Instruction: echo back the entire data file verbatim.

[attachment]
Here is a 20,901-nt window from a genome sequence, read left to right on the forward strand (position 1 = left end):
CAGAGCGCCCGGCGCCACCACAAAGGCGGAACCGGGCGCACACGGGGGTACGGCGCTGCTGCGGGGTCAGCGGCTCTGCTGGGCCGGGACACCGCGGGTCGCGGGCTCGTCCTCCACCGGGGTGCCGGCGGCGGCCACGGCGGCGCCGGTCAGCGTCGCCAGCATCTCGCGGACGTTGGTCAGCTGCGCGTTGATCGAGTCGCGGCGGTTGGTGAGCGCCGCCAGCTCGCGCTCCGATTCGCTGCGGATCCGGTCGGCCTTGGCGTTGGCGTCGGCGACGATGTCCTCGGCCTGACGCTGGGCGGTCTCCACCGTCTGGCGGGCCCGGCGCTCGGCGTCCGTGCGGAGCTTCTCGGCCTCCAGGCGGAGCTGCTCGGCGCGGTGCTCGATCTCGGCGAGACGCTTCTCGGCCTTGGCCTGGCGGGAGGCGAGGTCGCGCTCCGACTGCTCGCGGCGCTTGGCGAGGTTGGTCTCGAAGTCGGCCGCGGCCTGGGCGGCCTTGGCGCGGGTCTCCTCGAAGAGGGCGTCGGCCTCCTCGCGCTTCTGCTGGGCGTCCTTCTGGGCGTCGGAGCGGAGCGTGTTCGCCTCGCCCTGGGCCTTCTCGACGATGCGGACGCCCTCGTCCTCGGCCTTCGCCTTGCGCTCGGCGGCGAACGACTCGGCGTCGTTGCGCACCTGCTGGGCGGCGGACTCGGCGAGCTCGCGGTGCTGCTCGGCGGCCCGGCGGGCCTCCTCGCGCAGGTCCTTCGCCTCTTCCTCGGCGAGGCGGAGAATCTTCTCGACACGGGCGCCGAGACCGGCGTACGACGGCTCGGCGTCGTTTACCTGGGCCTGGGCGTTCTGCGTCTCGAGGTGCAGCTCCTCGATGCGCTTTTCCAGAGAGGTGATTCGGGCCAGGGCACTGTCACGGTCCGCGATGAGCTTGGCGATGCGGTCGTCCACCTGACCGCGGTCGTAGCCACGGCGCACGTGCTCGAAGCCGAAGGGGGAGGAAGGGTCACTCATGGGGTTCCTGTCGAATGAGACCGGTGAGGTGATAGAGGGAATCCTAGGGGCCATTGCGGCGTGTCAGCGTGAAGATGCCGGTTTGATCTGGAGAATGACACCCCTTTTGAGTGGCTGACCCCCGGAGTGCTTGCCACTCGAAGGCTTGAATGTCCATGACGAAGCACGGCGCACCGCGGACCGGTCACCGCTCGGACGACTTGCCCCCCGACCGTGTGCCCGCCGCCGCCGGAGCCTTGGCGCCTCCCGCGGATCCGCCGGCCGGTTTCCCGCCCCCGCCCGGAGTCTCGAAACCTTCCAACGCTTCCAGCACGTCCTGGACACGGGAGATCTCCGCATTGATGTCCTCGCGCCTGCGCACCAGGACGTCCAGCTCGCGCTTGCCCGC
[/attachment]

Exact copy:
Here is a 20,901-nt window from a genome sequence, read left to right on the forward strand (position 1 = left end):
CAGAGCGCCCGGCGCCACCACAAAGGCGGAACCGGGCGCACACGGGGGTACGGCGCTGCTGCGGGGTCAGCGGCTCTGCTGGGCCGGGACACCGCGGGTCGCGGGCTCGTCCTCCACCGGGGTGCCGGCGGCGGCCACGGCGGCGCCGGTCAGCGTCGCCAGCATCTCGCGGACGTTGGTCAGCTGCGCGTTGATCGAGTCGCGGCGGTTGGTGAGCGCCGCCAGCTCGCGCTCCGATTCGCTGCGGATCCGGTCGGCCTTGGCGTTGGCGTCGGCGACGATGTCCTCGGCCTGACGCTGGGCGGTCTCCACCGTCTGGCGGGCCCGGCGCTCGGCGTCCGTGCGGAGCTTCTCGGCCTCCAGGCGGAGCTGCTCGGCGCGGTGCTCGATCTCGGCGAGACGCTTCTCGGCCTTGGCCTGGCGGGAGGCGAGGTCGCGCTCCGACTGCTCGCGGCGCTTGGCGAGGTTGGTCTCGAAGTCGGCCGCGGCCTGGGCGGCCTTGGCGCGGGTCTCCTCGAAGAGGGCGTCGGCCTCCTCGCGCTTCTGCTGGGCGTCCTTCTGGGCGTCGGAGCGGAGCGTGTTCGCCTCGCCCTGGGCCTTCTCGACGATGCGGACGCCCTCGTCCTCGGCCTTCGCCTTGCGCTCGGCGGCGAACGACTCGGCGTCGTTGCGCACCTGCTGGGCGGCGGACTCGGCGAGCTCGCGGTGCTGCTCGGCGGCCCGGCGGGCCTCCTCGCGCAGGTCCTTCGCCTCTTCCTCGGCGAGGCGGAGAATCTTCTCGACACGGGCGCCGAGACCGGCGTACGACGGCTCGGCGTCGTTTACCTGGGCCTGGGCGTTCTGCGTCTCGAGGTGCAGCTCCTCGATGCGCTTTTCCAGAGAGGTGATTCGGGCCAGGGCACTGTCACGGTCCGCGATGAGCTTGGCGATGCGGTCGTCCACCTGACCGCGGTCGTAGCCACGGCGCACGTGCTCGAAGCCGAAGGGGGAGGAAGGGTCACTCATGGGGTTCCTGTCGAATGAGACCGGTGAGGTGATAGAGGGAATCCTAGGGGCCATTGCGGCGTGTCAGCGTGAAGATGCCGGTTTGATCTGGAGAATGACACCCCTTTTGAGTGGCTGACCCCCGGAGTGCTTGCCACTCGAAGGCTTGAATGTCCATGACGAAGCACGGCGCACCGCGGACCGGTCACCGCTCGGACGACTTGCCCCCCGACCGTGTGCCCGCCGCCGCCGGAGCCTTGGCGCCTCCCGCGGATCCGCCGGCCGGTTTCCCGCCCCCGCCCGGAGTCTCGAAACCTTCCAACGCTTCCAGCACGTCCTGGACACGGGAGATCTCCGCATTGATGTCCTCGCGCCTGCGCACCAGGACGTCCAGCTCGCGCTTGCCCGC